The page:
By Diane Plattner

In April, Eureka High School student Justin Rodgers began to complain of a severe sore throat and was dead approximately one month later from an unfamiliar disease. Now, his mother hopes to spread awareness about the deadly disease.
Justin died in the early morning hours of May 12, the day after Mother’s Day, after losing a battle with Lemierre’s Syndrome, a serious bacteria that is not well-known and even doctors are prone to misdiagnose the disease. Unfortunately, Rodgers’ doctor was among that group after initially diagnosing him with strep throat on April 11, said Sheryl Rodgers, Justin’s mother.
“Justin had said, ‘Mom, this is the worst sore throat I’ve ever had in my life,’” Rodgers said.
She said that Justin’s doctor took no throat culture and gave her son medicine for strep throat. She said her son’s condition worsened over the next few days during which he had increased high fever, chest pain and a lump in his neck. On April 14, Rodgers took her son to St. Anthony’s Hospital, which transported him overnight to Cardinal Glennon Children’s Hospital where he underwent extensive testing, including X-rays and blood work, Rodgers said.
Rodgers said that hospital officials diagnosed him with Lemierre’s Syndrome, a bacteria that can surface after mouth trauma. Last July, Justin was in a car accident that resulted in mouth injuries that required him to get major dental work, including a recent new tooth. In addition, Justin had suffered a broken nose just before the onset of his sore throat, his mother said.
“I wonder if all this woke up the bacteria, which was already living in the body,” Rodgers said.
The last time Rodgers saw him fully awake was a few days later, when hospital officials decided to place her son on a respirator and sedate him with drugs.
“He was out of it but still with us then,” Rodgers said. “He would frown when the doctors worked on him. So he had some responses.”
However, Justin’s lungs kept collapsing, prompting hospital doctors by April 25 to place him on an ECMO machine to help rest his lungs and heart. Doctors at that point also put him into an induced coma, Rodgers said.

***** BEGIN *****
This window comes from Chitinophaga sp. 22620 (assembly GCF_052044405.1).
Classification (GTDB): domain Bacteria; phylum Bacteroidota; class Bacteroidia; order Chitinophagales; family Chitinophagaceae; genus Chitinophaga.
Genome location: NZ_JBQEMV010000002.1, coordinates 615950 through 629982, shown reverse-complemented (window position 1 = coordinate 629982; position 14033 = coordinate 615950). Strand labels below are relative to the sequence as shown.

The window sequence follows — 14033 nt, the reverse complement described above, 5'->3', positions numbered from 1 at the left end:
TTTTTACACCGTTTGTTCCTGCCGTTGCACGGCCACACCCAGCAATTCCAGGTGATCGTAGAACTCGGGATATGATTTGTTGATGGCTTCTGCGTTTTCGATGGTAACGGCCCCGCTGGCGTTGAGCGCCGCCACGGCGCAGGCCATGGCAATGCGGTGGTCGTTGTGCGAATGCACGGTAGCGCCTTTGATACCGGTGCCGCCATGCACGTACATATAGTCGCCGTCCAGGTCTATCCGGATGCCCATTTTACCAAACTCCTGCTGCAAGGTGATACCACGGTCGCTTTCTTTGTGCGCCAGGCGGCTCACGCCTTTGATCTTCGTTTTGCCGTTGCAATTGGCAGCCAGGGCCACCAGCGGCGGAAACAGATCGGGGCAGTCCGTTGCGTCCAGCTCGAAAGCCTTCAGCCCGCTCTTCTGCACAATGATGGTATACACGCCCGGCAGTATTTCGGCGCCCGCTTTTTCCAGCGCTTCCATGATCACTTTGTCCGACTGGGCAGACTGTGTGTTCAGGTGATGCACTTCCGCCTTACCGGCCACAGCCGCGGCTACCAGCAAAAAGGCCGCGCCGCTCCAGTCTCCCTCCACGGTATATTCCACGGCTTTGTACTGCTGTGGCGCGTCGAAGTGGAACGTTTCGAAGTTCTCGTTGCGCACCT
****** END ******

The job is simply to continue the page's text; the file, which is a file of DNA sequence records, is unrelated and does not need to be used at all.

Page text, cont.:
“At that point there was no response from Justin,” Rodgers said. “Still, I talked to him and rubbed his sore spots to let him know we were there.”
By Mother’s Day, Justin was leaking too much blood, prompting doctors to decide to remove him from the ECMO, a move they said was risky if his lungs were not healed enough.
“Once they took him off the ECMO, Justin’s face was getting gray,” Rodgers said. “He was holding his own for a few hours, but then he starting going downhill.”
Justin died early the next morning following Mother’s Day with his immediate family, including three older siblings, by his side, Rodgers said.
“He was our baby,” Rodgers said. “I think the hospital tried to keep him going so he did not die on Mother’s Day.”
The tragedy is not the first for the Rodgers family. They also lost a 4-year-old child in a horseback riding accident and had a stillborn child many years ago, Rodgers said.
“I thought God could not possibly do this to us again,” Rodgers said. “I asked why again, why us. But there is no answer. Here we are walking on egg shells again.”
Rodgers said she was at least thankful that Justin’s funeral was so big that people were standing outside, a huge tribute to his life. She also hopes to honor his life with a campaign to help spread awareness about Lemierre’s Syndrome, which she said often hits people between the ages of 14 and 25. It is not spread by kissing but instead lives in the body, she said. Her goal is to make people, including doctors, more aware of its symptoms so they are not mistaken for strep throat.
“I do not want Justin to have died in vain,” Rodgers said. “This is one bad bacteria. It is very serious. People should not treat it lightly.”
To learn more about Lemierre’s Syndrome, visit the Rodgers’ family Web site at